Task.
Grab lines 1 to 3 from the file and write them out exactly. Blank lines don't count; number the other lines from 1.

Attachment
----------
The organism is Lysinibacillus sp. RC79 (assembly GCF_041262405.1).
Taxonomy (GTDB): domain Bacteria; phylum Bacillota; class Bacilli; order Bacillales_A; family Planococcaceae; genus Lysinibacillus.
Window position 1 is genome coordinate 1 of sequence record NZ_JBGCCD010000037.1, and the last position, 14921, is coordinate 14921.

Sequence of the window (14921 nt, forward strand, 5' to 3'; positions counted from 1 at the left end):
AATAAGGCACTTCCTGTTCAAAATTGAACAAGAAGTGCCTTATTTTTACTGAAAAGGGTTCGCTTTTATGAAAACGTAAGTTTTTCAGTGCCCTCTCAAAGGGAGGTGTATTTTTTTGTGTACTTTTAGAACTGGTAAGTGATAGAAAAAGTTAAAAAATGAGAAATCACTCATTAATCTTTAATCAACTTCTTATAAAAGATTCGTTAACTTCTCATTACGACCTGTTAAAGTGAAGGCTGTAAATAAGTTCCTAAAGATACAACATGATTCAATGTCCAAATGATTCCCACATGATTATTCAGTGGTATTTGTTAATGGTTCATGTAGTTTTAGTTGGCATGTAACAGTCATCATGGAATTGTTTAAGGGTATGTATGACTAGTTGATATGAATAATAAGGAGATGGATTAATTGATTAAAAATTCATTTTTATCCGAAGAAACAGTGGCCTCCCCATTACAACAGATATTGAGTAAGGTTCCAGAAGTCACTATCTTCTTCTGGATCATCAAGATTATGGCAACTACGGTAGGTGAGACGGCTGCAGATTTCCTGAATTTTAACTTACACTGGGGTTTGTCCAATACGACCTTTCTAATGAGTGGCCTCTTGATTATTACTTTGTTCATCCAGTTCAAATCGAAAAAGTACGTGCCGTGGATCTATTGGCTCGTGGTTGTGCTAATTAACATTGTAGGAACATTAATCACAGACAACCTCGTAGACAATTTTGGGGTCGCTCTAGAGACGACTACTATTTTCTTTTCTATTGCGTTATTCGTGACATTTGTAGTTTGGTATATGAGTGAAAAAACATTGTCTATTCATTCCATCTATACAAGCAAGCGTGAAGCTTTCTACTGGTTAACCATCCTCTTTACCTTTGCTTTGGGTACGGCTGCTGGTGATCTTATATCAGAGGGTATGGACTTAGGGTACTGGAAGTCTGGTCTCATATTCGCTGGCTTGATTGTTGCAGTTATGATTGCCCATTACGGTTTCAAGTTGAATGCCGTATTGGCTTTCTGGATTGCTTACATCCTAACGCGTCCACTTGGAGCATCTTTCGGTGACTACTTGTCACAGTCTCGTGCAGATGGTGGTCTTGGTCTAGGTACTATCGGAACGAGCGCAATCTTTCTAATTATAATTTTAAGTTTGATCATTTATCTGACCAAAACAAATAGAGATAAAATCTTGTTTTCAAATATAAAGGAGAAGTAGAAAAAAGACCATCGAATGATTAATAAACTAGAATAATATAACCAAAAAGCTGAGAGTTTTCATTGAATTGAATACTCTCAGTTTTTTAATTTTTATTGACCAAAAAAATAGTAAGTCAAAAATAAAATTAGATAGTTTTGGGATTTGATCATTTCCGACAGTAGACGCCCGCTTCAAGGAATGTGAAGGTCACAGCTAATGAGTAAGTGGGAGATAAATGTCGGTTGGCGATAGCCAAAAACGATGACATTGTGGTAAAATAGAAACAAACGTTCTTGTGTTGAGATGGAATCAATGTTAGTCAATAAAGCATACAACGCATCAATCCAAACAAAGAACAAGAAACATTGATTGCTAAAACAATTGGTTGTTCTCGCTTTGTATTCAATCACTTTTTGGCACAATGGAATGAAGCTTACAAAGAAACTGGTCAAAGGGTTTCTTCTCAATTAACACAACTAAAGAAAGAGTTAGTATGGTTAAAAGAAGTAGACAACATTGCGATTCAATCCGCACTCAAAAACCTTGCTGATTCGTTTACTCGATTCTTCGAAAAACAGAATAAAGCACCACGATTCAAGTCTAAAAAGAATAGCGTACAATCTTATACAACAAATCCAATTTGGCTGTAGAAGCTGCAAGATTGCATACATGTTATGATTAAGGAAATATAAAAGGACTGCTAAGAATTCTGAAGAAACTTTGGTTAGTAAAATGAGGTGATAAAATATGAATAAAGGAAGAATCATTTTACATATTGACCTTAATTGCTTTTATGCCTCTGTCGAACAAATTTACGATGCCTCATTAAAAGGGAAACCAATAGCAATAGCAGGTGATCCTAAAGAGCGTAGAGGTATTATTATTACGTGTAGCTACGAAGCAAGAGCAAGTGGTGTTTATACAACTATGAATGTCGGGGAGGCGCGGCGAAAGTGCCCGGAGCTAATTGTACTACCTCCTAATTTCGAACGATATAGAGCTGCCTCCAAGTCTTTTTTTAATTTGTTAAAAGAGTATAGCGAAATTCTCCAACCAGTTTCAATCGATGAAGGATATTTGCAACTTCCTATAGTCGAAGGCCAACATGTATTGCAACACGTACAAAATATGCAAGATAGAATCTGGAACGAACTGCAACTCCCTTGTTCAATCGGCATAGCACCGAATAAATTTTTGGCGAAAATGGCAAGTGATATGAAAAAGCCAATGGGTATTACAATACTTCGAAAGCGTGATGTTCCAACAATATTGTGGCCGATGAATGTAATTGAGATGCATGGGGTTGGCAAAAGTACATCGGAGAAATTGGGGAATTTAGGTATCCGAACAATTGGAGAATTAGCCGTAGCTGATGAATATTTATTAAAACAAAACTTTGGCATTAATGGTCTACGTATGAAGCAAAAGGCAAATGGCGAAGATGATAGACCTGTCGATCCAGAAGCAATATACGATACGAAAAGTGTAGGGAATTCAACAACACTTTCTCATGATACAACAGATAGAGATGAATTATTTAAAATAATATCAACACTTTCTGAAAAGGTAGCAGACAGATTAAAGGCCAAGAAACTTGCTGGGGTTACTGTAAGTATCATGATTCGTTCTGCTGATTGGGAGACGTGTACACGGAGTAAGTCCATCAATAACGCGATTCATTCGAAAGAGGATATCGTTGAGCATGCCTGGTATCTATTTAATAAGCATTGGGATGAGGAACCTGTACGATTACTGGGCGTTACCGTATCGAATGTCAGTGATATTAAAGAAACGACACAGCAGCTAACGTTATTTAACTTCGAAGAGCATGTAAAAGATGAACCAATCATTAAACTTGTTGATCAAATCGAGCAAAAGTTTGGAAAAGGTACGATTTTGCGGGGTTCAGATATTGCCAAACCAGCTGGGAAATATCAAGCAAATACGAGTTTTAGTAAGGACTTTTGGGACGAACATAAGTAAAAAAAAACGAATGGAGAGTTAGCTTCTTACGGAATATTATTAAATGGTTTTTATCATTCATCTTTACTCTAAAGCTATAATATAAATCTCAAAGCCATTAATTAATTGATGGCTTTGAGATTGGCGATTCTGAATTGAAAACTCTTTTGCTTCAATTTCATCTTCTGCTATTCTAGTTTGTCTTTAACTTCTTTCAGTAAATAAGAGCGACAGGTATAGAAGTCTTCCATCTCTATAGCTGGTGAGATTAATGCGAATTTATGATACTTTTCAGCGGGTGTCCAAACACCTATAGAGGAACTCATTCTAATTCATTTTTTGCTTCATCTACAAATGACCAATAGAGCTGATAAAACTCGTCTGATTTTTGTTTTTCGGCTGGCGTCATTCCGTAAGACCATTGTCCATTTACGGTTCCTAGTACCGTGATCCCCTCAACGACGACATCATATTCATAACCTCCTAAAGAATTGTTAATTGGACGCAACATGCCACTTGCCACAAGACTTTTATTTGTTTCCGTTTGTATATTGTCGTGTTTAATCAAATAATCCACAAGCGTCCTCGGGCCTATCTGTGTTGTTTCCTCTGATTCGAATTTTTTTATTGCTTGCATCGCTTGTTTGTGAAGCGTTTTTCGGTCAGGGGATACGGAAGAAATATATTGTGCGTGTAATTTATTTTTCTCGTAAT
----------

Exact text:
The organism is Lysinibacillus sp. RC79 (assembly GCF_041262405.1).
Taxonomy (GTDB): domain Bacteria; phylum Bacillota; class Bacilli; order Bacillales_A; family Planococcaceae; genus Lysinibacillus.
Window position 1 is genome coordinate 1 of sequence record NZ_JBGCCD010000037.1, and the last position, 14921, is coordinate 14921.